And then Mary said, “Man Oh Man. It’s a good life!” (Finding God at Home, Continued)

When the girls were in preschool, I overheard Anna telling Katherine the Christmas story. As a prop, she was pointing to a page she had colored in Sunday School. It showed a bright purple stable with the Mary, Joseph, and baby Jesus flanked by a couple of pink and green cows. She had told the full composite story and was right at the part where Luke adds,  “And Mary kept all these things and pondered them in her heart.”  But Anna’s version abandoned the standard Lukan ending for a surprise ending of her own.  Mary looked around the stable at the shepherds and the animals and the Kings and her husband and her little baby and said: “Man oh Man, it’s a good life!”

In the last few posts, I have written about God in Christ taking on our struggles when coming in human form.  I’m not alone in focusing mostly on the down side of the incarnation for God. We talk about God in Christ bearing our guilt, incurring the penalty for our sin, participating in our suffering, and taking on death. I believe that’s all true. But if this is the sum total of what it meant for God to come into human life and to walk on the earth, I would imagine that this was not a trip God was looking forward to.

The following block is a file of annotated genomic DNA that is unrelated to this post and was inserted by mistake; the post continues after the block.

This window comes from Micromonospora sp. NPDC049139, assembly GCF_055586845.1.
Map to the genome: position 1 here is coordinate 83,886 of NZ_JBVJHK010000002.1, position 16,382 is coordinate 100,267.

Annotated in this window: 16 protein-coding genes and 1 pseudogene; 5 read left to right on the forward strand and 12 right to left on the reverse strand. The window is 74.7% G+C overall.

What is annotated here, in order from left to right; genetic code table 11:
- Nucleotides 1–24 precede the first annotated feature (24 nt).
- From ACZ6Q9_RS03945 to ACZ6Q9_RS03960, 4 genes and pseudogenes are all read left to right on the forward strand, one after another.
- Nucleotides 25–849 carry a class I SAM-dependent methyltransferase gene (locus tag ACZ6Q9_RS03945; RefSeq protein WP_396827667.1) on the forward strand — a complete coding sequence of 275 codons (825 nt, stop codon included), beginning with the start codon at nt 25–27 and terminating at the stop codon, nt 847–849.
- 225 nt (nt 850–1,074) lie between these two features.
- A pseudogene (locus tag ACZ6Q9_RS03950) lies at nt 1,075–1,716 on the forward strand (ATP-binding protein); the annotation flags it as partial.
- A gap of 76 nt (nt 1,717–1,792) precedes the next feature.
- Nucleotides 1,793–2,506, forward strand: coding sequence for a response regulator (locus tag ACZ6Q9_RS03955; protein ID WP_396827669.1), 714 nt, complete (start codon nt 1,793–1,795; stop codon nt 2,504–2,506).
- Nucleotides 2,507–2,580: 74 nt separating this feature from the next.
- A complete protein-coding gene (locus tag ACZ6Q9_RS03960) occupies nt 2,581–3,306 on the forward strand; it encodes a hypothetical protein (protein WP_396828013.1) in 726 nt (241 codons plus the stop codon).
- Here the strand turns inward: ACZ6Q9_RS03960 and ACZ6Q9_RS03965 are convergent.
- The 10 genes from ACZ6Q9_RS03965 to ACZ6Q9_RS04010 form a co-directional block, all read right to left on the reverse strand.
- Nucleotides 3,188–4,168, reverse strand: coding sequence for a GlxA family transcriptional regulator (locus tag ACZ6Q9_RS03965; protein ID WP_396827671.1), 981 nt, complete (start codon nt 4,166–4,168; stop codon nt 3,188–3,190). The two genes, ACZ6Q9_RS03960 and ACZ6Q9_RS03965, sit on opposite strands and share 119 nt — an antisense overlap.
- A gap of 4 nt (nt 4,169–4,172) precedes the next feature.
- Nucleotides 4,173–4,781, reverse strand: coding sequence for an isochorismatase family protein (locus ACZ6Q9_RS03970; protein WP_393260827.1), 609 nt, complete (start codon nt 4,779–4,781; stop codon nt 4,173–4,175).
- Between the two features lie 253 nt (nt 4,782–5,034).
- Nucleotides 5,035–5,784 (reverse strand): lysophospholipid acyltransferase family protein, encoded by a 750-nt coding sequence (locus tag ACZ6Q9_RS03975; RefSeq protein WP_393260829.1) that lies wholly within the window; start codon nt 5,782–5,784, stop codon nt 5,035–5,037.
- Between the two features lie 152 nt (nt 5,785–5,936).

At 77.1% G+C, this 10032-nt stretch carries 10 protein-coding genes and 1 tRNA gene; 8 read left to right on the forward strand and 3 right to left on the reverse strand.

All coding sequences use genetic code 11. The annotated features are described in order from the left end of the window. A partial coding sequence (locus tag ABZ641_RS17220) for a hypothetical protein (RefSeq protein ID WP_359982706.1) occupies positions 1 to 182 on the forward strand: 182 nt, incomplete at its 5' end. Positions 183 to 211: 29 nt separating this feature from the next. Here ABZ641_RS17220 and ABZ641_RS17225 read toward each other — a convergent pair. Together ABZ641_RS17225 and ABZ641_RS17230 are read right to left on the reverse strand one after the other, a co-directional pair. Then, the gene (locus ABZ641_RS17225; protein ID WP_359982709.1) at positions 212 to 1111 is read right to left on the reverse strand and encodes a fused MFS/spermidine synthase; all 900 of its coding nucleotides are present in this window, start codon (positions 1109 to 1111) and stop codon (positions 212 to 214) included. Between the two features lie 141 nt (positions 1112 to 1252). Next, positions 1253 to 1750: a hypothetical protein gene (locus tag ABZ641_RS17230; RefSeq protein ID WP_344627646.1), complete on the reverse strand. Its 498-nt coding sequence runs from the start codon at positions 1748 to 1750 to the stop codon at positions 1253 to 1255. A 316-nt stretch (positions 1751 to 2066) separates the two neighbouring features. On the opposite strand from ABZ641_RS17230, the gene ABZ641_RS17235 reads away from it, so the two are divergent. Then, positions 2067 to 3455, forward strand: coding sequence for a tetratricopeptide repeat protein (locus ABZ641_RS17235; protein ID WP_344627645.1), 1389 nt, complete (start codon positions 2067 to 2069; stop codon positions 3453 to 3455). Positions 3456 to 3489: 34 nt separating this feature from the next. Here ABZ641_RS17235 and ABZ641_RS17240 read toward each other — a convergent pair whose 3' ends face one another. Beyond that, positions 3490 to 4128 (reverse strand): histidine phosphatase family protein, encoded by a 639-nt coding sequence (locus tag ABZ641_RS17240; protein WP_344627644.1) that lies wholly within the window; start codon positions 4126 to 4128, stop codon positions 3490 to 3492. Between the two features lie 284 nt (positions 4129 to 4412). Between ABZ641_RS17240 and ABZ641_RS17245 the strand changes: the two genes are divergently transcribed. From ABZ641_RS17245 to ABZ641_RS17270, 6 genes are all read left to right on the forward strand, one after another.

We emphasize the suffering that Christ took on in human form, but maybe it was more than that.  Perhaps God came into the world not just to take on our suffering and death but also to embrace the gifts of our created life.  In Christ, God knew the comfort of a baby at its mother’s breast, the delight of a child running under the wide sky, the satisfaction of ordinary work well done, and the pleasures of good food and drink in the company of dear friends.  Having created the world with all its many gifts and having made humans in his own image, maybe God was eager to try it out for himself.

This is not to minimize the enormity and hardship of what it might possibly have meant for the second person of the Trinity to empty himself and to be born in human likeness. But maybe, just maybe, some small part of the second person of the Trinity was looking forward to the trip.  Surely there were moments in Christ’s life in Galilee when he could echo Mary’s sentiments from Anna’s peculiar birth narrative: “Man oh Man, it’s a good life.”


2 responses to this post.

  1. Posted by Kim Wilkinson on March 8, 2012 at 7:56 pm

    Maybe so :). Good to hear your thoughts. Blessings!

    Reply

  2. Posted by Fred Wideman on March 9, 2012 at 3:42 pm

    It is good to hear a faithful response to the goodness of life.

    Reply

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